dTelling The Story Of Americas Economic Success - Road to the Middle Class - by Christopher Chantrill
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Telling the Story of America's Economic Success

by Christopher Chantrill
March 01, 2006 at 11:21 am

TODAY, TWENTY years after it became obvious that Ronald Reagan’s economic policy of hard money and low tax rates had succeeded and had dispelled the economic malaise of the 1970s, Democrats still turn their faces away from reality. They still talk about the Eighties as a lost decade of deficits and greed.

That is why conservatives and Republicans must hammer away at the truth, that 1980 represents a watershed for America. The Wall Street Journal edit page folks understand this, and so they put up a column every so often to ram home the point. This month they have Pete du Pont telling the story.

In the 1980 election the American people chose a new course. For the first time in half a century we retreated from the expanding-government philosophy established by Franklin D. Roosevelt and pretty much adhered to by every subsequent president through Jimmy Carter. Ronald Reagan's emphasis on individual opportunity--as opposed to the liberals' on government-created opportunity--was to have a substantial and positive impact on the prosperity of the American people.

Ever since, Democrats have resisted—to the last welfare recipient—the notion that Reaganomics is the basis of our current prosperity. Bill Clinton ran for president on the notion that 1992 was the worst economy in the last 50 years. Not exactly.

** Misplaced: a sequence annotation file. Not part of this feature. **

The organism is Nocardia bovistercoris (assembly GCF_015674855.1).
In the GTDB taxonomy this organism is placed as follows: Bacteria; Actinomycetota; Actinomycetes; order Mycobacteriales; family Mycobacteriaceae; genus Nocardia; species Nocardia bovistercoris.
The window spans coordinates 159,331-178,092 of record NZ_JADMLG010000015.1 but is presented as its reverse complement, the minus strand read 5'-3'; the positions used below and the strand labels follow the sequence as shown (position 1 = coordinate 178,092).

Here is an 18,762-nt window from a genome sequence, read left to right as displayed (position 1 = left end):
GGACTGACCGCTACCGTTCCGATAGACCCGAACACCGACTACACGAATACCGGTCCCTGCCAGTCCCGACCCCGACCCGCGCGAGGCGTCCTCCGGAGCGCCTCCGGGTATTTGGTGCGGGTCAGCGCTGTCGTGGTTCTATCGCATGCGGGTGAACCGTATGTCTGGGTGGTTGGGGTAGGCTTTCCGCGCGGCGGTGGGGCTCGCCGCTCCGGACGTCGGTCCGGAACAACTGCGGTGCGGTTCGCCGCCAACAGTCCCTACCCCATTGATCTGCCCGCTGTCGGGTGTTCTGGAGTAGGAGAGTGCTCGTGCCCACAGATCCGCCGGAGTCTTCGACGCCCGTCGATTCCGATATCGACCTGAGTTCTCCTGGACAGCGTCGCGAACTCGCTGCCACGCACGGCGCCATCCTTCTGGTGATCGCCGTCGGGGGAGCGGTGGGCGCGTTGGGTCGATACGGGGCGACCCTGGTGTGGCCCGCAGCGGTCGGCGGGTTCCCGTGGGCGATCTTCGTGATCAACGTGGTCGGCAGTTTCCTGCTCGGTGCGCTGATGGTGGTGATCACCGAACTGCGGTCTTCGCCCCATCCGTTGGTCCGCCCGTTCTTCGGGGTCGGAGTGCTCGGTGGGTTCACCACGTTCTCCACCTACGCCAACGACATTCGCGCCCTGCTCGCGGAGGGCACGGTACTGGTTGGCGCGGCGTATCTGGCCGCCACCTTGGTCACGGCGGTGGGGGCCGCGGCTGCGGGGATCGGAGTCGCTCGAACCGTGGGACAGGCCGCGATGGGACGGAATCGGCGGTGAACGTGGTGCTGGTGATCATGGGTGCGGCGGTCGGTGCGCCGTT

As Robert Samuelson recently noted in The Wall Street Journal, in the 13 years before 1981 there were four recessions lasting a total of 48 months. In the next 23 years--nearly twice as long--there were just two recessions, lasting 16 months.

Yes, Democrats. The 1990-91 recession was a mild one, caused partly by the Saving and Loan debacle (a New Deal era subsidy program going belly up), and deepened by the Democrat-inspired 1990 tax increase. (There’s political talent. A tax increase in a recession!)

Until the Democrats finally give up, conservatives and Republicans must keep hammering the lesson home. The economy can’t be sacrificed to interest group politics, subsidies, privileges, pensions, entitlements, and targeted tax cuts. It needs sound money, low tax rates, and solid property rights.

Chances are that we are still a couple of presidential elections away from the moment when Democrats “give up.”

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Christopher Chantrill blogs at www.roadtothemiddleclass.com.  His Road to the Middle Class is forthcoming.


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What Liberals Think About Conservatives

[W]hen I asked a liberal longtime editor I know with a mainstream [publishing] house for a candid, shorthand version of the assumptions she and her colleagues make about conservatives, she didn't hesitate. “Racist, sexist, homophobic, anti-choice fascists,” she offered, smiling but meaning it.
Harry Stein, I Can't Believe I'm Sitting Next to a Republican


Racial Discrimination

[T]he way “to achieve a system of determining admission to the public schools on a nonracial basis,” Brown II, 349 U. S., at 300–301, is to stop assigning students on a racial basis. The way to stop discrimination on the basis of race is to stop discriminating on the basis of race.
Roberts, C.J., Parents Involved in Community Schools vs. Seattle School District


Liberal Coercion